#4 input and output can change
Service providers  provide guarantees to make consumers feel better about purchasing service
Perishability is a problem when demand and capacity varies

 4 Broad categories of services


o Services can “process” people, physical objects and data and the nature of the processing can
be tangible or intangible.
 Tangible actions are performed on people’s bodies or to their physical possessions
 Intangible actions are performed on people’s minds or to their non-physical assets
o Based on diff in:
 Who/ what is direct recipient of service (people/possessions) & nature of service act
(tangible/intangible)
People Processing
 Customers must:
o physically enter the service factory (Service production and consumption are simultaneous)
o co-operate actively with the service operation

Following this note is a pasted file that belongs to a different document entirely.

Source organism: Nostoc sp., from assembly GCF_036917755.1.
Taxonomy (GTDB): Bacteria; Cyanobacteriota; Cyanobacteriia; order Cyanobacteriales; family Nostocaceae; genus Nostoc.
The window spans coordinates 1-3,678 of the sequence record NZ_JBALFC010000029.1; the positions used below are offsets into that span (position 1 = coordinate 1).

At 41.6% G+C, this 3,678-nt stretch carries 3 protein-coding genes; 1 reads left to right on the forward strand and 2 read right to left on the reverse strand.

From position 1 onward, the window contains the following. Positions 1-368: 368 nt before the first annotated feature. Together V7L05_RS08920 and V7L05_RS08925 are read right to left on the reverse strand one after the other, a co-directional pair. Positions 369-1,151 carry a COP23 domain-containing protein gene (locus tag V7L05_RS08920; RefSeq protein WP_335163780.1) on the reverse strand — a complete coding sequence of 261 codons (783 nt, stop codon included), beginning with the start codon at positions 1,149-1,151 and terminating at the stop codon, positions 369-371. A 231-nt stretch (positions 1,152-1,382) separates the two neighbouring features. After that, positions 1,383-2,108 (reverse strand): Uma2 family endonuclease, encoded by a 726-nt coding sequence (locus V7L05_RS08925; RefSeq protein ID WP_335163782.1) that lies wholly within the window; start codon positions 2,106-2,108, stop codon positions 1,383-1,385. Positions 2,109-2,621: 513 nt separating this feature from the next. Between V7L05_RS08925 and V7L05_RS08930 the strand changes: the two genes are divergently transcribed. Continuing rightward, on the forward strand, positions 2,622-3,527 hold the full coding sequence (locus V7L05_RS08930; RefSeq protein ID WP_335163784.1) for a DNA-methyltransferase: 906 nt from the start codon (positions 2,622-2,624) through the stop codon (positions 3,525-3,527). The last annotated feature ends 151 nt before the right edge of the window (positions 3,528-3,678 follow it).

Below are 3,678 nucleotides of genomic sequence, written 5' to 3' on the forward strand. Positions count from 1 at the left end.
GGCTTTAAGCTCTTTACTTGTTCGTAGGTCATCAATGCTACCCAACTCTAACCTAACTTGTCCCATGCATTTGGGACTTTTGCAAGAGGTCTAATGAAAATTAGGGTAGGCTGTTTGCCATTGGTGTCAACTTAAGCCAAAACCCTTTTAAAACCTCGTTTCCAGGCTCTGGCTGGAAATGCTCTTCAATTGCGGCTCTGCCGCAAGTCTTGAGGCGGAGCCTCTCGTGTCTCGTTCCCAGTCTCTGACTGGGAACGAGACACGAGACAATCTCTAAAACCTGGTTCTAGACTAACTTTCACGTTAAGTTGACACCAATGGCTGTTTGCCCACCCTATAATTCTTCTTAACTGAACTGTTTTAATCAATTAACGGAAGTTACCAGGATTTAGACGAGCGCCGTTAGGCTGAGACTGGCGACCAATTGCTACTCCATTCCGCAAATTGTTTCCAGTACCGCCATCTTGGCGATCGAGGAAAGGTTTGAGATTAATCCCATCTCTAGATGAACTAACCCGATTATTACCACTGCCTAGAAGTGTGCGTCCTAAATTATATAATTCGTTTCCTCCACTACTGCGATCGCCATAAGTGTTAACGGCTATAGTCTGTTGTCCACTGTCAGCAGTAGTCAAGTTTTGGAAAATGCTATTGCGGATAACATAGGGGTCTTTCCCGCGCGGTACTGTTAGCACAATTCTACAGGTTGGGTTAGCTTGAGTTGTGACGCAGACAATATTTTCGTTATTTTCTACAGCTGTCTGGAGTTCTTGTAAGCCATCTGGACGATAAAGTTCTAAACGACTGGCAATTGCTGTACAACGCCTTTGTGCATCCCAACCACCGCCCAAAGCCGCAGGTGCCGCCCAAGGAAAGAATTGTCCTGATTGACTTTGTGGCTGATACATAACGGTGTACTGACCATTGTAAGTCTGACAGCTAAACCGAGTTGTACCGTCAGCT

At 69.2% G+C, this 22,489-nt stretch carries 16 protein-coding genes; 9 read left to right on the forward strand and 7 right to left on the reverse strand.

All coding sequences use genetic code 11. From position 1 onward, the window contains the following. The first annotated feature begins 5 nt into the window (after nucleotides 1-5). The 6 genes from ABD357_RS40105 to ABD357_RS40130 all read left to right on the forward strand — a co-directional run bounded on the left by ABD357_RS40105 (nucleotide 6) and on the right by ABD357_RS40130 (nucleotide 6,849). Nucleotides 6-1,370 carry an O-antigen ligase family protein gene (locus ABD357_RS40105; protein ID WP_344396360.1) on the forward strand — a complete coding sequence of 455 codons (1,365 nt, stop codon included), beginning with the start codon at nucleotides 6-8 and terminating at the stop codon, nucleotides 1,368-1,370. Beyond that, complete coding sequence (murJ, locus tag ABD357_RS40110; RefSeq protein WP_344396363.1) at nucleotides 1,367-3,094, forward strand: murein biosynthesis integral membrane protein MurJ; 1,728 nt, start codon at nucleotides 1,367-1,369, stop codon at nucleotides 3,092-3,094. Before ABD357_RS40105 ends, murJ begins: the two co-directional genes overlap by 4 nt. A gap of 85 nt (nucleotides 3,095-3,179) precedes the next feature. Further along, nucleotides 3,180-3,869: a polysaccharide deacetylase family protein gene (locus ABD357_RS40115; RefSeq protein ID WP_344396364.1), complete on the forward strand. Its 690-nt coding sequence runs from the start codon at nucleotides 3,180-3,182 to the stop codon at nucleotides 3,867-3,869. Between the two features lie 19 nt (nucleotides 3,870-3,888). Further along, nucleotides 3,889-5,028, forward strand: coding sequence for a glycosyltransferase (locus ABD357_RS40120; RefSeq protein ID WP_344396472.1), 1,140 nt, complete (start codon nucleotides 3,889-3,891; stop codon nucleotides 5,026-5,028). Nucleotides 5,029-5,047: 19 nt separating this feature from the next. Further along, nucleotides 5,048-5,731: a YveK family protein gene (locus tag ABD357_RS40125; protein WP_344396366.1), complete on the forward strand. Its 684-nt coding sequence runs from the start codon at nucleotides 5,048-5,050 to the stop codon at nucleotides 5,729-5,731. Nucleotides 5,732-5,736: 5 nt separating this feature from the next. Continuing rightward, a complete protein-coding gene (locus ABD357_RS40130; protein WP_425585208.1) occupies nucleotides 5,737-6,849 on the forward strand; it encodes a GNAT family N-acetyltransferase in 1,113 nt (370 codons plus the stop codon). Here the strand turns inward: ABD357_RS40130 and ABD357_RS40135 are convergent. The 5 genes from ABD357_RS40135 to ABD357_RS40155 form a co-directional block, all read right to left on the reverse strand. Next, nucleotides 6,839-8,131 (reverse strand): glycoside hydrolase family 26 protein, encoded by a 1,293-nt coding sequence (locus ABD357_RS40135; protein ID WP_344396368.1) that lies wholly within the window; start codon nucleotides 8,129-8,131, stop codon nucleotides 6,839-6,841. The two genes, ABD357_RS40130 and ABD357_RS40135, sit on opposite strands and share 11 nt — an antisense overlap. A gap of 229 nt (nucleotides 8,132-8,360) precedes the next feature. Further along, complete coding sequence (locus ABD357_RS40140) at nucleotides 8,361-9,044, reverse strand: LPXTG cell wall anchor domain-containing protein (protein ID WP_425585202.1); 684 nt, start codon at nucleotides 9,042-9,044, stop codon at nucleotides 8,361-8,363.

 Managers should think about process and output from customer’s perspective (ex: service location)
o To ID benefits created & non-financial costs: Time, mental & physical effort
Possession Processing
 Customers are less involved compared to people processing services
 Involvement may be limited to just dropping off the possession
 Production and consumption are separable (not simultaneous)
 Ex: broken smartphone screen, sending parcel to next city

Mental Stimulus Processing


 Ethical standards required when customers who depend on such services can potentially be
manipulated by suppliers
 Customers required to invest time and mental effort to obtain full benefits from such services
 Physical presence of recipients NOT required
 Core content of services is information-based
o Can be ‘inventoried’’ (for consumption at a later date than their production)
 Ex: education, news and info, professional advice and some religious activities

Information Processing